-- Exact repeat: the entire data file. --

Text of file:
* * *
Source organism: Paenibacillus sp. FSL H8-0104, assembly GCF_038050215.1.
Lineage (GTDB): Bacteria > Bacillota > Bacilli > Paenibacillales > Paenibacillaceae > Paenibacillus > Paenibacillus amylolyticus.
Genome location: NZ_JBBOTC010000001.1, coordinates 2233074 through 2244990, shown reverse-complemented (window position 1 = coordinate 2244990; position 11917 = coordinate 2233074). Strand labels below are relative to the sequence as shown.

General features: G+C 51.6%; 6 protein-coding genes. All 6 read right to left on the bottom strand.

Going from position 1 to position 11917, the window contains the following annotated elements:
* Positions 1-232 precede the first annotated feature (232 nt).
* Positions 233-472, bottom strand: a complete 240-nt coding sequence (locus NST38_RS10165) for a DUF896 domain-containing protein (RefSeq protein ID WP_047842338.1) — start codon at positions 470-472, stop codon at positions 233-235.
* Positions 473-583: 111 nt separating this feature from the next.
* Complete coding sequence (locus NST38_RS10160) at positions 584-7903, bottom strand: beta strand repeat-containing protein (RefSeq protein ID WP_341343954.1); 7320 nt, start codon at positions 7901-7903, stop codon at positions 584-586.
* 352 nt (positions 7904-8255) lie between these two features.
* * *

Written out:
Source organism: Paenibacillus sp. FSL H8-0104, assembly GCF_038050215.1.
Lineage (GTDB): Bacteria > Bacillota > Bacilli > Paenibacillales > Paenibacillaceae > Paenibacillus > Paenibacillus amylolyticus.
Genome location: NZ_JBBOTC010000001.1, coordinates 2233074 through 2244990, shown reverse-complemented (window position 1 = coordinate 2244990; position 11917 = coordinate 2233074). Strand labels below are relative to the sequence as shown.

General features: G+C 51.6%; 6 protein-coding genes. All 6 read right to left on the bottom strand.

Going from position 1 to position 11917, the window contains the following annotated elements:
* Positions 1-232 precede the first annotated feature (232 nt).
* Positions 233-472, bottom strand: a complete 240-nt coding sequence (locus NST38_RS10165) for a DUF896 domain-containing protein (RefSeq protein ID WP_047842338.1) — start codon at positions 470-472, stop codon at positions 233-235.
* Positions 473-583: 111 nt separating this feature from the next.
* Complete coding sequence (locus NST38_RS10160) at positions 584-7903, bottom strand: beta strand repeat-containing protein (RefSeq protein ID WP_341343954.1); 7320 nt, start codon at positions 7901-7903, stop codon at positions 584-586.
* 352 nt (positions 7904-8255) lie between these two features.